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Henry Hampton, who died in 1998, was the creator and executive producer of Eyes on the Prize, one of more than 40 film projects he developed with his company Blackside, Inc., the largest African-American-owned film production company of its time. Hampton became one of the world's most respected documentary filmmakers as he chronicled the 20th century's great political and social movements, focusing on the lives of the poor and disenfranchised. Steve Fayer was the series writer for Eyes on the Prize.
The PBS series Eyes on the Prize, parent to a narrative history of the U.S. civil right movement (of the same name, LJ 1/87), now begets a second book, excerpts from the project's interview bank. The book's 32 episodes, starting with the 1955 Emmett Till lynching, include triumphs like Selma and Birmingham alongside the Detroit riots of 1967, Attica, the Black Panthers, and other legacies tragic or ambiguous. The cross-currents and complexities of history are well attended to--as Andrew Young and Stokely Carmichael, for example, argue the role of whites--in the voices of some who won fame, many who did not, and a few who opposed the movement. The selections are brief, cleanly edited with light annotation, and wider ranging than those of another fine oral history, Howell Raines's My Soul is Rested (LJ 9/1/77). Recommended for general readers. Previewed in Prepub Alert, LJ 9/1/89.-- Robert F. Nardini, N. Chichester, N.H.
YA-- This collection of remembrances and personal anecdotes is based on 1000 interviews and records 30 years of the struggle to achieve equality and gain civil rights for black people. Ordinary people who fought to attain their civil rights are recorded here, as well as the more well-known leaders on the civil rights front. From Selma, Little Rock, King's crusades, and the Boston school busing, to Miami, Atlanta, Cassius Clay, and Affirmative Action, both blacks and whites tell how they felt during these significant moments in history. This book, a companion to the PBS series Eyes on the Prize, is a ``must purchase'' for black history collections. --Gwen Salama, Hastings High School, Alief, I.S.D., TX
As the authors graphically show, participating in civil rights marches, sit-ins and Freedom Rides took moral stamina and raw nerve. The heroines and heroes of the movement receive a stirring tribute in this oral history, a tie-in to the TV series Eyes on the Prize , which Hampton produced and Fayer wrote. The book is organized in 31 chapters around key events, with demonstrators offering complementary perspectives. We hear from ordinary people along with well-known activists Ralph Abernathy, Rosa Parks, Jesse Jackson and Stokely Carmichael; public officials John Conyers and Nicholas Katzenbach; Black Panthers Huey Newton and Bobby Seale; Alex Haley, Coretta Scott King, Ossie Davis, Tom Hayden, Michael Harrington, Harry Belafonte. Collectively the testimonies reveal how far America has progressed in the drive for equality and how far it still has to go. History Book Club and QPB selections; author tour. (Feb.)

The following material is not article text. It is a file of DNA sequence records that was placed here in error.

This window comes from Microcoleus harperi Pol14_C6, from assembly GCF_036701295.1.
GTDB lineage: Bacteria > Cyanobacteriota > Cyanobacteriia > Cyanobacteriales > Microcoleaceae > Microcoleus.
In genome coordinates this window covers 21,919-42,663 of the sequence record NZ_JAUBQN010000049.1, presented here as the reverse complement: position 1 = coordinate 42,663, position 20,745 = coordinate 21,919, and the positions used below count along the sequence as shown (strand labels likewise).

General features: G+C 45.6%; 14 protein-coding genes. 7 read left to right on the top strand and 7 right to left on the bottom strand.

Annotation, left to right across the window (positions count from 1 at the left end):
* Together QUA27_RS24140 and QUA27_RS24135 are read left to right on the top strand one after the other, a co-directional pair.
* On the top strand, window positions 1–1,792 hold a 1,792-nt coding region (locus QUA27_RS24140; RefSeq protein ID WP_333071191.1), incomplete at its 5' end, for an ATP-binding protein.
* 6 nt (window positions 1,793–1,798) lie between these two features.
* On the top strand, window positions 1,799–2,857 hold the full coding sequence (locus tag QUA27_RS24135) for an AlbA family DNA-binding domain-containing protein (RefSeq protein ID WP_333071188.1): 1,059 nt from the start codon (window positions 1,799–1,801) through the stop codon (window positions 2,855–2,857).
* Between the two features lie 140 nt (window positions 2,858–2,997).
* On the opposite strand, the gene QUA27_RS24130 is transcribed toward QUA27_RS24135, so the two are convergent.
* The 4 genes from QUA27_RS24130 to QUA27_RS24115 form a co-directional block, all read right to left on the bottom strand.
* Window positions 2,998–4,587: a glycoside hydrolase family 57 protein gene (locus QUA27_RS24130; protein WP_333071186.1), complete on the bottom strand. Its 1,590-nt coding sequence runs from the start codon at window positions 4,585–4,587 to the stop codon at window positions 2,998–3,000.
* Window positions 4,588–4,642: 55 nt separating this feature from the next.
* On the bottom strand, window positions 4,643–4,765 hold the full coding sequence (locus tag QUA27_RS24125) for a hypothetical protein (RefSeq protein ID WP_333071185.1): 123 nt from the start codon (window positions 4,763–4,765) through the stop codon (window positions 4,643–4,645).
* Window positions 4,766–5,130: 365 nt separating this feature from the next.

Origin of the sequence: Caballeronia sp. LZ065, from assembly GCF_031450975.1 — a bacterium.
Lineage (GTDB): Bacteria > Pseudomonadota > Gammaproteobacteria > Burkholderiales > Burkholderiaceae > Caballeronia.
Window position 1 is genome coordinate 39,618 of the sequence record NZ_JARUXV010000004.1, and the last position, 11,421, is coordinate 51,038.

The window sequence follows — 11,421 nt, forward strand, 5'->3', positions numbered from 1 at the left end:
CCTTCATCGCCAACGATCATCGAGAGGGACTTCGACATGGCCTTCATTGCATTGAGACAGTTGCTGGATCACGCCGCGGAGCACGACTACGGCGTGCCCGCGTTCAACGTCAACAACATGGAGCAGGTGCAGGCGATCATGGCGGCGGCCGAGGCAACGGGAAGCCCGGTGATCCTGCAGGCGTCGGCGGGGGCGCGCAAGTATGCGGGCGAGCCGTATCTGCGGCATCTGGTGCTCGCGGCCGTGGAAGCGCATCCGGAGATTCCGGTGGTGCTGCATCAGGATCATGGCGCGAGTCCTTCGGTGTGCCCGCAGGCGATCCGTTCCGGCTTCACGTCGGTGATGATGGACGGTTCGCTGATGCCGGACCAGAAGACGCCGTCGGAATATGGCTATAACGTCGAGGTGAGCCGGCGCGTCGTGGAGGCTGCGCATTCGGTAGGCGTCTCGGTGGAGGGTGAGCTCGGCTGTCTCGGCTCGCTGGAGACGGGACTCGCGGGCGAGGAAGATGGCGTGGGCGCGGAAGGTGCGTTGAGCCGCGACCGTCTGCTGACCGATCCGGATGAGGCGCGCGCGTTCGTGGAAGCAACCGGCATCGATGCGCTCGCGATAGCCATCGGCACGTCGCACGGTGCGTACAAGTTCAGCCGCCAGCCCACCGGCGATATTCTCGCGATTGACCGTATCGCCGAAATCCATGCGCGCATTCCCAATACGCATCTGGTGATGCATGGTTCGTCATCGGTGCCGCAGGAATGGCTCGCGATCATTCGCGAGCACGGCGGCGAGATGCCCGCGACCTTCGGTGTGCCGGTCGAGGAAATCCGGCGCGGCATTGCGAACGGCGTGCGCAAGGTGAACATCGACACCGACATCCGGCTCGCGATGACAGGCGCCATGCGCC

"Something much greater than the sum if its parts, a taut and vivid narrative on an epic scale--compelling--marvelously diverse. -- Los Angeles Times "A vast choral pageant that recounts the momentous work of t he civil rights struggle." -- The New York Times Book Review "Utterly fascinating. Voices of Freedom tells the greatest American story ever told. These voices are extraordinary. So is the book." -- Pat Conroy, author of The Prince of Tides "Through the words of the victims, the villains, and the victorious, who together changed the course of America's sadly racist history. Voices of Freedom gives us the opportunity to glimpse the shining spirits of our heroic people, black and white, female and male, often through chuckles and often through tears." --Alice Walker, author of The Color Purple